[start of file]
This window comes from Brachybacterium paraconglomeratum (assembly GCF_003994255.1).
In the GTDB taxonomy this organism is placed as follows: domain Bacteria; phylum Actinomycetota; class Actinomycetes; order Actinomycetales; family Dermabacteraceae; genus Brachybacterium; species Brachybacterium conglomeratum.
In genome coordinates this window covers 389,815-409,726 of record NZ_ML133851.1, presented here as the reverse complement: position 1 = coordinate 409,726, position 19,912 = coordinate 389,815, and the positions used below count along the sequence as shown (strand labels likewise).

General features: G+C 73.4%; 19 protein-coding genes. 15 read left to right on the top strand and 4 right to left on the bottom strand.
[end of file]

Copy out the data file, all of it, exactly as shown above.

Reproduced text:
This window comes from Brachybacterium paraconglomeratum (assembly GCF_003994255.1).
In the GTDB taxonomy this organism is placed as follows: domain Bacteria; phylum Actinomycetota; class Actinomycetes; order Actinomycetales; family Dermabacteraceae; genus Brachybacterium; species Brachybacterium conglomeratum.
In genome coordinates this window covers 389,815-409,726 of record NZ_ML133851.1, presented here as the reverse complement: position 1 = coordinate 409,726, position 19,912 = coordinate 389,815, and the positions used below count along the sequence as shown (strand labels likewise).

General features: G+C 73.4%; 19 protein-coding genes. 15 read left to right on the top strand and 4 right to left on the bottom strand.